SLIP N’ SLIDE/DEF JAM ALBUM ENTERS ON TOP WITH 187,000 SALES
Album success pushed on street by “Hustlin’” – first pre-album platinum mastertone
Underscoring his dominance of the Rap and hip-hop sales charts this summer, Slip N’ Slide/Def Jam recording artist Rick Ross (a “hip-hop heavyweight,” declares the New York Times) enters the Billboard 200 albums chart at #1 with his first studio album PORT OF MIAMI, on impressive first week sales of 187,000 units.
“Minimal, menacing rhymes…with synth-soaked ring-tone-ready beats that are hotter than the ‘MI-Yayo’ in the summertime,” raved Rolling Stone of PORT OF MIAMI, which is propelled by Rick Ross’ street anthem “Hustlin’,” this year’s most talked-about and sought-after hip-hop track. In an unprecedented achievement, Def Jam announced last month that “Hustlin’” had become the first mastertone to ever sell one million units before the associated album was released.
“Every day, I’m hustlin’,” drawls Rick Ross in the autobiographic – in fact, blazingly graphic – single that bulleted inside the Top 20 on the R&B/Hip-Hop Sales chart, and peaked at #13 on both the Hip-Hop/Rap Airplay and R&B/Hip-Hop Songs charts during its six-month run. On deck as the second single from PORT OF MIAMI is “Push It,” whose 1990 movie soundtrack excerpts from Giorgio Moroder’s “Scarface (Push It To The Limit)” evoke the gritty soul of Miami, a city that is always on the edge of exploding.
Rick “taps into the pulse of the streets with his hardcore tales of a drug dealer’s life on the grind,” said USA Today in its 3 star-review of PORT OF MIAMI. “With the help of muscular production…Ross colorfully chronicles his lifestyle with swaggering menace.” New York’s Village Voice greeted the album as “Summer-Movie Escapism… the beats on this album really are magnificent. Cool & Dre, the Runners, DJ Toomp, and even Jazze Pha have come up with some seriously epic burners, all swooping synths and enormous drums.”
The review points the way to the small army of A-list collaborators and producers that Rick recruited for his first major label album. In addition to JAY-Z and Young Jeezy on “Hustlin’ Remix,” highlights of the album include “Blow” and “Boss” both featuring Dre (and both produced by Cool & Dre); “Cross That Line” featuring Akon (who co-wrote and produced the track); “For Da Low” produced and co-written by Jazze Pha; “Get Away” featuring Mario Winans (who co-wrote and produced the track); “Hit U From The Back” featuring Rodney (produced by the Runners); “Pots and Pans” featuring J Rock aka Jean “J Rock” Borges (who co-wrote and produced the track); “It’s My Time” featuring Lyfe Jennings (produced by the Runners, who also produced “Where My Money”); “Street Life” featuring Lloyd (produced by Big Reese, with more Scarface interpolations of “Tony’s Theme”); “It Ain’t A Problem” featuring Carol City Cartel (produced by J. Venom); and “I’m A G” featuring Lil Wayne and Brisco (pro duced by Miami’s DJ Khaled Beat Novacane).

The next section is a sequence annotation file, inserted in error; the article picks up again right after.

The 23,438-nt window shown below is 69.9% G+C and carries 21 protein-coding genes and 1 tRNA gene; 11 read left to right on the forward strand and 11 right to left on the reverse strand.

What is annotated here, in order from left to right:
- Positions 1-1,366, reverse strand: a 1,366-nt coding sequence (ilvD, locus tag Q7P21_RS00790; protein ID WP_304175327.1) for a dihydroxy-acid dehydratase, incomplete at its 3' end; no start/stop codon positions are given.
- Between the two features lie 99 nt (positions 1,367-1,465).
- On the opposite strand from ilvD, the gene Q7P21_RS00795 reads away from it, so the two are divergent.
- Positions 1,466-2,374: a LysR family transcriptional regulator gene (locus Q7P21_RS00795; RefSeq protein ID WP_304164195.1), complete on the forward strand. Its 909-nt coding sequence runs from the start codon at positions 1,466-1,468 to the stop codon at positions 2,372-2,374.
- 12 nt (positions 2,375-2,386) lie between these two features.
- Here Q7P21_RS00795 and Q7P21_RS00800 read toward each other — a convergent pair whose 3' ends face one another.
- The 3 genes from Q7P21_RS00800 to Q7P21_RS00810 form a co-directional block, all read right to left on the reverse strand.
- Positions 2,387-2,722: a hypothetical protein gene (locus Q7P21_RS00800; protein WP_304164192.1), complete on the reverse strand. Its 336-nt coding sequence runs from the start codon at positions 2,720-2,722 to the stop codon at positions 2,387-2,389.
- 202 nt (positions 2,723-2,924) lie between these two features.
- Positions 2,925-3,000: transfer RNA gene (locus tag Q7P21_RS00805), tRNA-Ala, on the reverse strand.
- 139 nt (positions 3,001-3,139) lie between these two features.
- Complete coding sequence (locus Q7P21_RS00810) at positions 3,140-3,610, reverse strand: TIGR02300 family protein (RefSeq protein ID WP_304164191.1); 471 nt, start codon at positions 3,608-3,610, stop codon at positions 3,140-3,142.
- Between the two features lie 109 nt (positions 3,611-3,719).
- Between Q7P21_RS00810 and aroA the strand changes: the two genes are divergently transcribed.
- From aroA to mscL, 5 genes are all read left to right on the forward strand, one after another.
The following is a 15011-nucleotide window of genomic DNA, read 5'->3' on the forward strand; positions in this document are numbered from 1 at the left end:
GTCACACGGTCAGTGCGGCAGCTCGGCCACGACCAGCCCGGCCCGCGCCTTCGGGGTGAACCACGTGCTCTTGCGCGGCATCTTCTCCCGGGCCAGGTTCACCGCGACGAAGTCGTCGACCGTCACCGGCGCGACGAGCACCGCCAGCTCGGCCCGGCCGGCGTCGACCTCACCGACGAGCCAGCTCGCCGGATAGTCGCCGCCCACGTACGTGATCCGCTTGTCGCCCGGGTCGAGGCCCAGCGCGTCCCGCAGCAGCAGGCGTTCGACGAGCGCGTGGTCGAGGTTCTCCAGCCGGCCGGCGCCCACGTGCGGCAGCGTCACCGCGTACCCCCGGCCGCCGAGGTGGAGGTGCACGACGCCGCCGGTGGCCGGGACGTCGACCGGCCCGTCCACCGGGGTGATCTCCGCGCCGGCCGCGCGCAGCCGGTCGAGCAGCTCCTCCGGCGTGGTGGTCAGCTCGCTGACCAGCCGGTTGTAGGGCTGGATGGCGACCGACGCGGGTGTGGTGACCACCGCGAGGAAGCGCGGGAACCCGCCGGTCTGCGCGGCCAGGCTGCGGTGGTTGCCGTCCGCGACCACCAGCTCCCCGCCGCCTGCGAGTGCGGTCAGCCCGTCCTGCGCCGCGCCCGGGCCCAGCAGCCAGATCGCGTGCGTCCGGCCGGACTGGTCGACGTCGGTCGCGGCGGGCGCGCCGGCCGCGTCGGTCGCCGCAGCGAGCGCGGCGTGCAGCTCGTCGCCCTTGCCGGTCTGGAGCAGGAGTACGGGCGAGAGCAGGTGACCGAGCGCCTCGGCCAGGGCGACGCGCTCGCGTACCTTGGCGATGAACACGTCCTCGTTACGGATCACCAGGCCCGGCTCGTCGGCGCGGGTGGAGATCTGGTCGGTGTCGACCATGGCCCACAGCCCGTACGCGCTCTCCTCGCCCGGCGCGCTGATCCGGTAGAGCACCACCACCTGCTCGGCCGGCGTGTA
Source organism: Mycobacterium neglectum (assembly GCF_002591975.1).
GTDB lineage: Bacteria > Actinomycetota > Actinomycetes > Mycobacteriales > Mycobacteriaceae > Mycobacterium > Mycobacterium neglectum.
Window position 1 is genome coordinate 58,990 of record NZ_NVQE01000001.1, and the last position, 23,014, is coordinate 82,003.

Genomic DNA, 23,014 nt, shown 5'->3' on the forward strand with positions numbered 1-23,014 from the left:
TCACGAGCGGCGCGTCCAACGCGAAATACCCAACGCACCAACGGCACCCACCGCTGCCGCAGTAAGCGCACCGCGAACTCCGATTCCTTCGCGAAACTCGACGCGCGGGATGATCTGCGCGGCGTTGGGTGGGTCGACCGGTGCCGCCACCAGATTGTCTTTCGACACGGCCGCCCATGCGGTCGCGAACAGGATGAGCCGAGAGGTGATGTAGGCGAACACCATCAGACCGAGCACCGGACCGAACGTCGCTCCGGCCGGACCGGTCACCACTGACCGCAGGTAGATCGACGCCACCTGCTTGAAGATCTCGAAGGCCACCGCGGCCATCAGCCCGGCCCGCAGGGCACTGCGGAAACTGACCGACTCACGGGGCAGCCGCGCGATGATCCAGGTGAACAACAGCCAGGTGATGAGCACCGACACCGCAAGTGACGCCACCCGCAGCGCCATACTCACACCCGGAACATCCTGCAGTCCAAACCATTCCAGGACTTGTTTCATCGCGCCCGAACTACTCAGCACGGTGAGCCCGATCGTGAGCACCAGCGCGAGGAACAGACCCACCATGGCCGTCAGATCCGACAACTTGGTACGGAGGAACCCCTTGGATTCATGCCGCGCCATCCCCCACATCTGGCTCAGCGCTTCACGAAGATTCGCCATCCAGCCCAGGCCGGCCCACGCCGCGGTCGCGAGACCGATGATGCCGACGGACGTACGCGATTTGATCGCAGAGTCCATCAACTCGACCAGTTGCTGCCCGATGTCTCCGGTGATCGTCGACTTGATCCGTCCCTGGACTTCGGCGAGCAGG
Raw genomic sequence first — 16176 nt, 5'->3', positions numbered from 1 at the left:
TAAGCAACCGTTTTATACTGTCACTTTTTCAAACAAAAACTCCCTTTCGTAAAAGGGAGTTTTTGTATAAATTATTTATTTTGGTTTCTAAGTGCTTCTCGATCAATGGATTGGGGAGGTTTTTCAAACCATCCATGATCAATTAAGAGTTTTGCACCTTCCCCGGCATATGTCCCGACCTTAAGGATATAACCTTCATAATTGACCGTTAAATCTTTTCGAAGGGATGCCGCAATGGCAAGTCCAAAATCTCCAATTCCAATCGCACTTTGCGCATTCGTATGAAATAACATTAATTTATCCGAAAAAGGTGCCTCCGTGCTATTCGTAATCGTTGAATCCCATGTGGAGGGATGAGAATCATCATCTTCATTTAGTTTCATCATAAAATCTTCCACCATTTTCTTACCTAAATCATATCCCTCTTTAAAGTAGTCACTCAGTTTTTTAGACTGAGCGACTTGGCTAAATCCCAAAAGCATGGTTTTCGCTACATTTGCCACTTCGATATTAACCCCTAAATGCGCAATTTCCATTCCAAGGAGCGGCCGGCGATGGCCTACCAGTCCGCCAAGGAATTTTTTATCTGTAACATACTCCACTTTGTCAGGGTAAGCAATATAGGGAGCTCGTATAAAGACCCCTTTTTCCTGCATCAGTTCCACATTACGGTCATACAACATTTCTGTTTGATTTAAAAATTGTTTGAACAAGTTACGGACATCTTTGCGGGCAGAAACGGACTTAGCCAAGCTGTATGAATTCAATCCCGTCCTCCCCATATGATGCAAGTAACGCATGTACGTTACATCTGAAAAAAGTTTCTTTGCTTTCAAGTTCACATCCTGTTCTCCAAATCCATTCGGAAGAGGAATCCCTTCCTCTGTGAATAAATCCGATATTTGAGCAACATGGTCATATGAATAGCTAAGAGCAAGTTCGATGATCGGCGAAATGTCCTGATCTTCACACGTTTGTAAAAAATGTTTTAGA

From ruling the underground rap scene in Miami, to generating an all-out bidding war between the most powerful labels in the game, to becoming the most buzz-worthy new rapper of 2006 – six-foot-two, 300-pound Rick Ross has finally come into the spotlight on Trick Daddy’s Miami-based Slip N’ Slide records, where Ross was signed five years ago. “The number one ghostwriter in the South,” as he has described his work behind the scenes, now comes into his own with the success of PORT OF MIAMI.
“I’m bridging the gap between the South and the East Coast,” he told Rolling Stone. “The sound is real Dirty South. But I’m spittin’ hard, to where the East Coast appreciates it. PORT OF MIAMI,” he summed up, “It’s gonna be a classic.”